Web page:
10 February 2015
Published in the journal Circulation, a new study has suggested that stress could be key in explaining why young and middle-aged women have a worse recovery after a heart attack.
Xiao Xu, lead author of the study and assistant professor of obstetrics, gynaecology and reproductive sciences at Yale University, said the new research found that women under 55 had a significantly higher level of mental stress compared to males of the same age.
Along with a team, Dr Xu analysed the data of more than 2,300 women and 1,175 men who had all survived a heart attack.
Previous research suggests that mental stress may reduce blood flow and promote plaque forming in the arteries. Stress is also associated with behaviours that may adversely affect health outcomes such as treatment noncompliance.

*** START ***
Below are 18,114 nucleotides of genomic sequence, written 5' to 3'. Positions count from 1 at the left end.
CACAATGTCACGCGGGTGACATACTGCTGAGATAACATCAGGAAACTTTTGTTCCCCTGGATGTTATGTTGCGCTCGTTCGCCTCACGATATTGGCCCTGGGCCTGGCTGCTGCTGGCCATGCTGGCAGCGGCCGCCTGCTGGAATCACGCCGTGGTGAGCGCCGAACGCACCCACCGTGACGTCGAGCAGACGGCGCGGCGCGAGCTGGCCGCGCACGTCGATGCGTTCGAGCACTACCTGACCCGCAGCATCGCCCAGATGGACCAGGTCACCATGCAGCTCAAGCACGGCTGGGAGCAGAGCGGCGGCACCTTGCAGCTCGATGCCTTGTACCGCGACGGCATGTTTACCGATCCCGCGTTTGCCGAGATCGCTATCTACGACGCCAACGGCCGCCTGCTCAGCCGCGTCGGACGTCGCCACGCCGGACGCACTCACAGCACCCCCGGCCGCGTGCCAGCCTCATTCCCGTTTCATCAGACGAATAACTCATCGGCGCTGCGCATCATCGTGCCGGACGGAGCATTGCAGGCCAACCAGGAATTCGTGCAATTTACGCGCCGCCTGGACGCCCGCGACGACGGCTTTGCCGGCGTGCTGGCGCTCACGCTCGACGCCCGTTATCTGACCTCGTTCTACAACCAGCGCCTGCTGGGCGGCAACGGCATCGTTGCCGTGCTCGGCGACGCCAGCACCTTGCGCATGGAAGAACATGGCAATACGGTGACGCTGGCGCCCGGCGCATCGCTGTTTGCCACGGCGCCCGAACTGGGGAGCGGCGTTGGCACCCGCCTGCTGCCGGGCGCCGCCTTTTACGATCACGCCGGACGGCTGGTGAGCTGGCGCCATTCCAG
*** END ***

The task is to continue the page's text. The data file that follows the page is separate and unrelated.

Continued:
During their initial hospital stay for the trauma, researchers measured their stress levels using a 14-item scale. It found that women had worse recovery one month after their heart attack on multiple outcome measures, such as quality of life and overall health, while they also recorded having higher levels of mental stress.
It is thought that this higher level of stress could partially explain their lengthened recovery, with family issues being their most common concern. Family conflict was cited by a third of all women, while a major personal injury or illness was reported by 22.4 per cent.
Posted by Edward Bartel
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